How Some Exposure to Ebola Could Lead to Immunity

fruit bat
(Image credit: Ivan Kuzmin |

Epidemics like the current Ebola outbreak in West Africa often get started when people make contact with animals carrying infectious diseases, but, paradoxically, a certain amount of human exposure to a virus at its source can actually also prevent the extensive spread of a disease, new research suggests.

Finding a "sweet spot" – where there is enough human contact for some people to build immunity to a virus, but in a way that does not cause a disease to spread widely, could be a key to preventing deadly diseases from becoming epidemics, researchers say.

"If we're really worried about emerging infectious diseases, we really need to pay attention to the ecological interfaces between animal reservoirs and the human populations that interact with them," said Timothy Reluga, a mathematical epidemiologist at The Pennsylvania State University.

Infectious diseases such as Ebola hide out within animal populations. Scientists call these populations "reservoirs," and contact between humans and these animals is what allows these diseases to hop across species. Some human communities serve as bridges between the animal hosts and the wider human population.

Within these bridge communities, humans are often exposed to animals that carry viruses, including dogs, pigs, bats and birds. When a virus does move form an animal to a human, "Usually what happens is nothing — the virus dies because it is not suited to our bodies," Reluga told Live Science.

"But every once in a while, the virus makes the transition and starts infecting cells in a person," said Reluga, who co-authored the study published Tuesday (Oct. 21) in the journal Proceedings of the Royal Society B. [10 Deadly Diseases That Hopped Across Species]

And even if the virus does replicate within the human body, it can't cause an epidemic unless it can also be transmitted from one person to another. In some diseases, such as rabies, infected people seldom if ever transmit the virus to others. But in others, like measles and smallpox, the viruses are much more transmissible among people, Reluga said.

How epidemics start

Public health experts usually try to trace any epidemics back to the single person who was exposed to the virus ("patient zero"), but in reality, within the "bridge" communities (of people living near the animals that host the virus), a population of people has usually been exposed to it, and some have even developed immunity to it.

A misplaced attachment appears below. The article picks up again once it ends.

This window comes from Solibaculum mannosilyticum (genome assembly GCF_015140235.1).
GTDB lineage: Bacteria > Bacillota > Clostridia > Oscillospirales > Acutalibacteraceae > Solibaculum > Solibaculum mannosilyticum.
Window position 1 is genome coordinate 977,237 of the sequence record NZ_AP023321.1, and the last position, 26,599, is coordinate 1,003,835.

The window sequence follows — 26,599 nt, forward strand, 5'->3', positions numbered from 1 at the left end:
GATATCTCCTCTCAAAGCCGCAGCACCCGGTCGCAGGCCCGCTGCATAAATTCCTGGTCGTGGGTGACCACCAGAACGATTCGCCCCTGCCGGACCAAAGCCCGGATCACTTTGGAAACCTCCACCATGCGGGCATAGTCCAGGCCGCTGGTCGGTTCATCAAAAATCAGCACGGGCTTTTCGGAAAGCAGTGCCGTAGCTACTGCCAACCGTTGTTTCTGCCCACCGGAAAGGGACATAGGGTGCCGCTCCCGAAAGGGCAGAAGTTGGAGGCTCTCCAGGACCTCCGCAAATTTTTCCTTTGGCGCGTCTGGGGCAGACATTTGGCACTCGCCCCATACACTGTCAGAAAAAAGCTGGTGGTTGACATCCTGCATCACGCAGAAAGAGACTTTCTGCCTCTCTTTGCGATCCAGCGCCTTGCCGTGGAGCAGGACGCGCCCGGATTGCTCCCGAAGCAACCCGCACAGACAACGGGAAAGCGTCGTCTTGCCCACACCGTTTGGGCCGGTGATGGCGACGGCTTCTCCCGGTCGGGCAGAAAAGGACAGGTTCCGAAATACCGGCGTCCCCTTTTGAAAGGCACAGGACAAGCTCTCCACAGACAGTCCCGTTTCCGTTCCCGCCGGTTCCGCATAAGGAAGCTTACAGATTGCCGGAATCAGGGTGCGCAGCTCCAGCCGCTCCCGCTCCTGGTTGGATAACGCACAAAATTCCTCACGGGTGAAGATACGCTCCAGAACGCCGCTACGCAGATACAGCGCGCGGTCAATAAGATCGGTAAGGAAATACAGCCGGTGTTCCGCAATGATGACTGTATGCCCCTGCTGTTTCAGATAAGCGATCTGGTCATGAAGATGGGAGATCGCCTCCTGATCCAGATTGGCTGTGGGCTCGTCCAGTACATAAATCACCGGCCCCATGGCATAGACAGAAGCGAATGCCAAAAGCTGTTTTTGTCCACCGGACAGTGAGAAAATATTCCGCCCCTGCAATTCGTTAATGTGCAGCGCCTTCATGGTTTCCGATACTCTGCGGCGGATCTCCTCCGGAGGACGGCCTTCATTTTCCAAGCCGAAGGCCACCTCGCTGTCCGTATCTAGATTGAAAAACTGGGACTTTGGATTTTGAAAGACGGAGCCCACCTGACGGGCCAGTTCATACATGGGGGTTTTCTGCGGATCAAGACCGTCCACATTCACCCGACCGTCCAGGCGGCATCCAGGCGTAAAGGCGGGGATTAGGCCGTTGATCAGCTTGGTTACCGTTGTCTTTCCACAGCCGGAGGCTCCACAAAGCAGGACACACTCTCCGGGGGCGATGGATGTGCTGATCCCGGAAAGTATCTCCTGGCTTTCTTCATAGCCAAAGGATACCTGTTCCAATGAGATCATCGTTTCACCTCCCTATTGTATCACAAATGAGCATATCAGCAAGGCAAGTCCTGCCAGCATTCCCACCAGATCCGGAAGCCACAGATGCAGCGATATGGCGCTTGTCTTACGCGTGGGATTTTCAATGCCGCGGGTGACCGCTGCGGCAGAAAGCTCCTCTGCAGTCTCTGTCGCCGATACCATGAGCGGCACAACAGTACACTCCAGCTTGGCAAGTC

For example, Ebola virus is present in bats, and infects gorillas and other primates. While it's not clear exactly how the deadly Ebola epidemic in West Africa got started, scientists know that the disease spread by way of a bridge community, Reluga said.

To better understand how a virus can cause an epidemic, Reluga and his colleagues ran a series of mathematical simulations in which they varied the rate of exposure of a bridge community to a hypothetical virus.

The researchers found there was a tradeoff — the more people exposed to the virus, the greater the risk that it could spread. But more exposure also meant that more immunity built up within the bridge community, which acted as a barrier to the wider human population.

Tipping point

There's no single perfect rate of exposure that prevents it from becoming an epidemic, the simulations showed. Rather, "there's a sweet spot that’s the worst possible case," Reluga said. If people are exposed at that particular rate, there's enough contact to spread the disease more widely, but not enough immunity to stop its emergence.

"Past that point, if you get people exposed really rapidly, that’s okay, because they're making a very strong barrier for emergence [of an epidemic]," Reluga said. "Or, if you stop exposure totally, that’s good," because then no one can spread the disease. In other words, "the extremes are good," he said.

The findings suggest that human bridge communities could serve as important sentinels for the emergence of epidemics. If vaccine exists for a virus, health workers could vaccinate only the bridge communities to create a barrier against spreading the disease to the wider population, the researchers said.

"By paying attention to those particular groups, we might be able to get a better handle on how epidemics happened in the past and protect against them in the future."

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Tanya Lewis
Staff Writer
Tanya was a staff writer for Live Science from 2013 to 2015, covering a wide array of topics, ranging from neuroscience to robotics to strange/cute animals. She received a graduate certificate in science communication from the University of California, Santa Cruz, and a bachelor of science in biomedical engineering from Brown University. She has previously written for Science News, Wired, The Santa Cruz Sentinel, the radio show Big Picture Science and other places. Tanya has lived on a tropical island, witnessed volcanic eruptions and flown in zero gravity (without losing her lunch!). To find out what her latest project is, you can visit her website.